From the battalion’s war diary. National Archives WO95/1266. Crown Copyright.

The battalion’s war diary does not tell us exactly where the billets had been, but after this incident the men were moved to the southern part of the town: perhaps we can surmise that they had been in the northern part. Maps below describe the location.

The five men who were killed included Frederick Richard Bassett. He is buried alongside his four comrades in the military extension to the communal cemetery in Noeux-les-Mines.

A present-day map for orientation. Noeux-les-Mines lies south of the larger town of Béthune. As its name suggests, it was once in a heavily industrialised, grimy, coal mining region. Today, the area is much cleaner and the mining has ceased but it is still dotted with conical slag heaps. Note also the location of Vermelles (discussed below).
A map from August 1918. The locations named “Fosse” are coal mine pit heads, often with an associated slag heap. The “Corons” are workers communities. Note the location of the communal cemetery, in the northern part of the town and presumably not far from the battalion’s billets when they were shelled on 11 August 1918.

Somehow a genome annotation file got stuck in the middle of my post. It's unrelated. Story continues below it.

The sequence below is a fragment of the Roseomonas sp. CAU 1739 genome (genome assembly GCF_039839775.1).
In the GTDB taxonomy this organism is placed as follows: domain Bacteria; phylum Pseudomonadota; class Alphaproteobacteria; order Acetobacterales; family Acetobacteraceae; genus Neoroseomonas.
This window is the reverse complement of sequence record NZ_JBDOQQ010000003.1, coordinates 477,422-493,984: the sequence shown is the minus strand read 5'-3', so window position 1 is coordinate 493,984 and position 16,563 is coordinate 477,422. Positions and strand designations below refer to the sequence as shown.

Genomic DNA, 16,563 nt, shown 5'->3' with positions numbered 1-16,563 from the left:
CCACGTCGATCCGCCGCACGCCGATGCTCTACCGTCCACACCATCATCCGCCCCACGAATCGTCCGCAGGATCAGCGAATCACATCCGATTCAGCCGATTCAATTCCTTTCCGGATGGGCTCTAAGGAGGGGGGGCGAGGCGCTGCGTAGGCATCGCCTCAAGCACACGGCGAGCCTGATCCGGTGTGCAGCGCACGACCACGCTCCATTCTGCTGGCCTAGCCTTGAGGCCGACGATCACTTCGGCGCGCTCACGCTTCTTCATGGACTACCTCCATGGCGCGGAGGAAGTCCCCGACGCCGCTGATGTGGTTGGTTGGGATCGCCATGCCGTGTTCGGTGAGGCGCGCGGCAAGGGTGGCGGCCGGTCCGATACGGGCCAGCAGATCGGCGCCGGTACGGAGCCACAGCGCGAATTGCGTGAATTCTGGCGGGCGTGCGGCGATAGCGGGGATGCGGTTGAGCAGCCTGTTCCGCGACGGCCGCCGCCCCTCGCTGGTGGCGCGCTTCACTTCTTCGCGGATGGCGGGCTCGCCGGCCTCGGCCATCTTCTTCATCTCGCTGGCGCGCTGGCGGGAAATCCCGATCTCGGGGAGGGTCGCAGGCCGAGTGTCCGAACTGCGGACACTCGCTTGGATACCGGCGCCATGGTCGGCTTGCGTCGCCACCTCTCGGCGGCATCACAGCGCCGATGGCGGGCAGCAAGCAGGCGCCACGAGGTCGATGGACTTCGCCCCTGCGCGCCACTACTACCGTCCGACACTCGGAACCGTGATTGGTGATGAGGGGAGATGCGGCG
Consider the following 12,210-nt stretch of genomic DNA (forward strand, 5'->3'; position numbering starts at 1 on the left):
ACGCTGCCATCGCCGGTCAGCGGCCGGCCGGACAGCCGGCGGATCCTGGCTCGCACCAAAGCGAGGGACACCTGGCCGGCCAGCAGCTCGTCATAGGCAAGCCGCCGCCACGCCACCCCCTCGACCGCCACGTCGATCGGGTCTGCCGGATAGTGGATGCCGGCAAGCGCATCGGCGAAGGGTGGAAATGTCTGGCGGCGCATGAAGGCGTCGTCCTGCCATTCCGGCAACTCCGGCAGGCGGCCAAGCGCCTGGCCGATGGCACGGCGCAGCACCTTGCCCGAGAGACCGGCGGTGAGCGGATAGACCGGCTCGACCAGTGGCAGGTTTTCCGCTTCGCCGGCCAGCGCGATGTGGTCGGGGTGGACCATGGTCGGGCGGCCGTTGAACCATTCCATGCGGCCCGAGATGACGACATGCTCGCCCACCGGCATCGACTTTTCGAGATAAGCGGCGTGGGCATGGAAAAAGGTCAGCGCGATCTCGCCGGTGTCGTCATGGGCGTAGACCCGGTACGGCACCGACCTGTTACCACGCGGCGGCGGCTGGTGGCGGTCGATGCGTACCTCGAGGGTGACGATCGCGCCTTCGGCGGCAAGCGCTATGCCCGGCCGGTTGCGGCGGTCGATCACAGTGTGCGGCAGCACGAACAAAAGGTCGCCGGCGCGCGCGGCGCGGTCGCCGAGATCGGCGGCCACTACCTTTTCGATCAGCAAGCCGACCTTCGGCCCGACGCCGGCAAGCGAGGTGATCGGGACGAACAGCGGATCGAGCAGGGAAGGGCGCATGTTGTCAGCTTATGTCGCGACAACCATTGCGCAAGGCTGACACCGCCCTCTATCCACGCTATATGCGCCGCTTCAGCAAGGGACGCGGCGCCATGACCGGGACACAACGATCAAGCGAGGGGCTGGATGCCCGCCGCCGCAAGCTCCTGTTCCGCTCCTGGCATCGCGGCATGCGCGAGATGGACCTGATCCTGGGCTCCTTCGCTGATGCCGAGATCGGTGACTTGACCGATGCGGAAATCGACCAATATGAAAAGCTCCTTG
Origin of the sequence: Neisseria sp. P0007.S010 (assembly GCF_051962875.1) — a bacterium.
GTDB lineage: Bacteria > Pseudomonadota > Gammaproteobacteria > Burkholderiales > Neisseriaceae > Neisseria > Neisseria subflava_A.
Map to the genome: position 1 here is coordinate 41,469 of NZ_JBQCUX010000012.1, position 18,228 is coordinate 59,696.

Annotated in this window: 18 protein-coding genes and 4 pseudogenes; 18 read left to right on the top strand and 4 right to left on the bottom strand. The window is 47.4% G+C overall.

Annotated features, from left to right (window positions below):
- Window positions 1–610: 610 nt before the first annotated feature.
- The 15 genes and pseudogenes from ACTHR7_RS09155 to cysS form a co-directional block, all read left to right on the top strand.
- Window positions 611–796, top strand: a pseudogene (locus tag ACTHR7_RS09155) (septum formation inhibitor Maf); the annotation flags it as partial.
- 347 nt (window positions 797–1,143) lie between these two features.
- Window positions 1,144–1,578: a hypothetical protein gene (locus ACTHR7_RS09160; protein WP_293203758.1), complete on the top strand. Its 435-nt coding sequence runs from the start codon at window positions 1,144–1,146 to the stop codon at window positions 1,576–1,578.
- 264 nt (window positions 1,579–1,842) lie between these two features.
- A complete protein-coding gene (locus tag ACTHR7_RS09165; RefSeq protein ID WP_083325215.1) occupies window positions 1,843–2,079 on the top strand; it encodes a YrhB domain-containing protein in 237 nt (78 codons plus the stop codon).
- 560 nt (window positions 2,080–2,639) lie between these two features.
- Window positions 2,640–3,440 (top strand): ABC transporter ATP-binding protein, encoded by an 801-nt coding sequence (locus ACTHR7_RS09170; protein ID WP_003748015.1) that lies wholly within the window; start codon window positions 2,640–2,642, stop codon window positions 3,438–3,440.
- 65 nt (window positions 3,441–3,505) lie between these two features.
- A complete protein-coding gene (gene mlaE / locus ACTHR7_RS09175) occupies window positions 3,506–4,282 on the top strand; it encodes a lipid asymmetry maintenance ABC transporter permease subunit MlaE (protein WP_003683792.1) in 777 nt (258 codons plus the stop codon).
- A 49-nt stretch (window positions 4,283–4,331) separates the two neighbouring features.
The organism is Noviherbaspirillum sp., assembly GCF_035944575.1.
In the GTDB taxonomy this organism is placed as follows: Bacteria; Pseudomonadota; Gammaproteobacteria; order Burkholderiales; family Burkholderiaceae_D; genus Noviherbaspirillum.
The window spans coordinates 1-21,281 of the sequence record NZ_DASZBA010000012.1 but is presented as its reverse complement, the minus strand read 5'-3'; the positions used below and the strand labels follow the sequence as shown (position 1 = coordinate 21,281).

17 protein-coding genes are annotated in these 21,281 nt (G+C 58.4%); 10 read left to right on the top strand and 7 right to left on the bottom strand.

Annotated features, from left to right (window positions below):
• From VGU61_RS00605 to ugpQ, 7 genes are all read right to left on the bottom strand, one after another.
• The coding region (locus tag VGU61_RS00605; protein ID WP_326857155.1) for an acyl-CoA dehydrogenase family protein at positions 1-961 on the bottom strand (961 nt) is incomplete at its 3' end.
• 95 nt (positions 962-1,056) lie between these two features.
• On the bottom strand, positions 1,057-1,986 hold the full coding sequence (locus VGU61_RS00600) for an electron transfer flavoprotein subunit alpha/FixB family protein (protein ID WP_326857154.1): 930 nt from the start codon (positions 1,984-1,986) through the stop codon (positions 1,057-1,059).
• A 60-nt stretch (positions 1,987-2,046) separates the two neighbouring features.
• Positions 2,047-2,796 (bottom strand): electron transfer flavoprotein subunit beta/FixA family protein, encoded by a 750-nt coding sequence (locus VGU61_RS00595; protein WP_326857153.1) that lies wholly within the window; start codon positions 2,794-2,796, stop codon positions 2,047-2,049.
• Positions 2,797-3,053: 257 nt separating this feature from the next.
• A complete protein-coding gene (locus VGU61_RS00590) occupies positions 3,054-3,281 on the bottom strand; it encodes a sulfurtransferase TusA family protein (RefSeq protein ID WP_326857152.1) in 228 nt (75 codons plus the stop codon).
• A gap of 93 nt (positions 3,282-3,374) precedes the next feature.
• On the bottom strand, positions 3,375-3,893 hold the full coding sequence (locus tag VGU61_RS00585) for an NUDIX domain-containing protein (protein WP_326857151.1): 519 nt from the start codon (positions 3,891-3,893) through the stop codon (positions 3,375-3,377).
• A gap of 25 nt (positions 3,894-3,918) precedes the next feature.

A present-day map. The cemetery is in the same place of course and the general road layout is much the same as in 1918, but Noeux is considerably more developed.
The front line lay east of Vermelles. On this map (which dates to May 1918 but the situation here was barely altered by August) the dark blue lines show British trenches and the red ones are in German hands. If we assume the German artillery to have been no less than half a mile behind their front line, the gun whose shell killed Frederick and his comrades was located at least eight miles away from him in Noeux-les-Mines.